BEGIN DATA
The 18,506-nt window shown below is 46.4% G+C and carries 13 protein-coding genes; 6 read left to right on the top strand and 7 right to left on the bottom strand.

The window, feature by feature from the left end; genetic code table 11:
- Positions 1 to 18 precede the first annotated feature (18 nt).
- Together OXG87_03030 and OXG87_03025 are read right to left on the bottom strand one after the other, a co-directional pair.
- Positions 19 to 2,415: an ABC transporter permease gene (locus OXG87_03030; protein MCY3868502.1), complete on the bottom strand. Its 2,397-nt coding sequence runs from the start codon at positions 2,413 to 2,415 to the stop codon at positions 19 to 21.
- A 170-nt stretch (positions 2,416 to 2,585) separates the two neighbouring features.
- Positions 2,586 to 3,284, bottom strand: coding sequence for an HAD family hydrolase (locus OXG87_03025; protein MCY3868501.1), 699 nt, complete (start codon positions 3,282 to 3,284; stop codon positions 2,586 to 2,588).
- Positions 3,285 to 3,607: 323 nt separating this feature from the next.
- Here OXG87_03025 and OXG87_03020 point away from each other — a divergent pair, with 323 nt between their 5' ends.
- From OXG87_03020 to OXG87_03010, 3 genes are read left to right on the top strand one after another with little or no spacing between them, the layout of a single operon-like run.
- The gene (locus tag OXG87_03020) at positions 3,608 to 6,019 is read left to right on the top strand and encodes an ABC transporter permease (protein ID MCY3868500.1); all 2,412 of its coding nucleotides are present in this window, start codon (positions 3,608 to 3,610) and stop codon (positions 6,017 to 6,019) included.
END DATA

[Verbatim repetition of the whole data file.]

The 18,506-nt window shown below is 46.4% G+C and carries 13 protein-coding genes; 6 read left to right on the top strand and 7 right to left on the bottom strand.

The window, feature by feature from the left end; genetic code table 11:
- Positions 1 to 18 precede the first annotated feature (18 nt).
- Together OXG87_03030 and OXG87_03025 are read right to left on the bottom strand one after the other, a co-directional pair.
- Positions 19 to 2,415: an ABC transporter permease gene (locus OXG87_03030; protein MCY3868502.1), complete on the bottom strand. Its 2,397-nt coding sequence runs from the start codon at positions 2,413 to 2,415 to the stop codon at positions 19 to 21.
- A 170-nt stretch (positions 2,416 to 2,585) separates the two neighbouring features.
- Positions 2,586 to 3,284, bottom strand: coding sequence for an HAD family hydrolase (locus OXG87_03025; protein MCY3868501.1), 699 nt, complete (start codon positions 3,282 to 3,284; stop codon positions 2,586 to 2,588).
- Positions 3,285 to 3,607: 323 nt separating this feature from the next.
- Here OXG87_03025 and OXG87_03020 point away from each other — a divergent pair, with 323 nt between their 5' ends.
- From OXG87_03020 to OXG87_03010, 3 genes are read left to right on the top strand one after another with little or no spacing between them, the layout of a single operon-like run.
- The gene (locus tag OXG87_03020) at positions 3,608 to 6,019 is read left to right on the top strand and encodes an ABC transporter permease (protein ID MCY3868500.1); all 2,412 of its coding nucleotides are present in this window, start codon (positions 3,608 to 3,610) and stop codon (positions 6,017 to 6,019) included.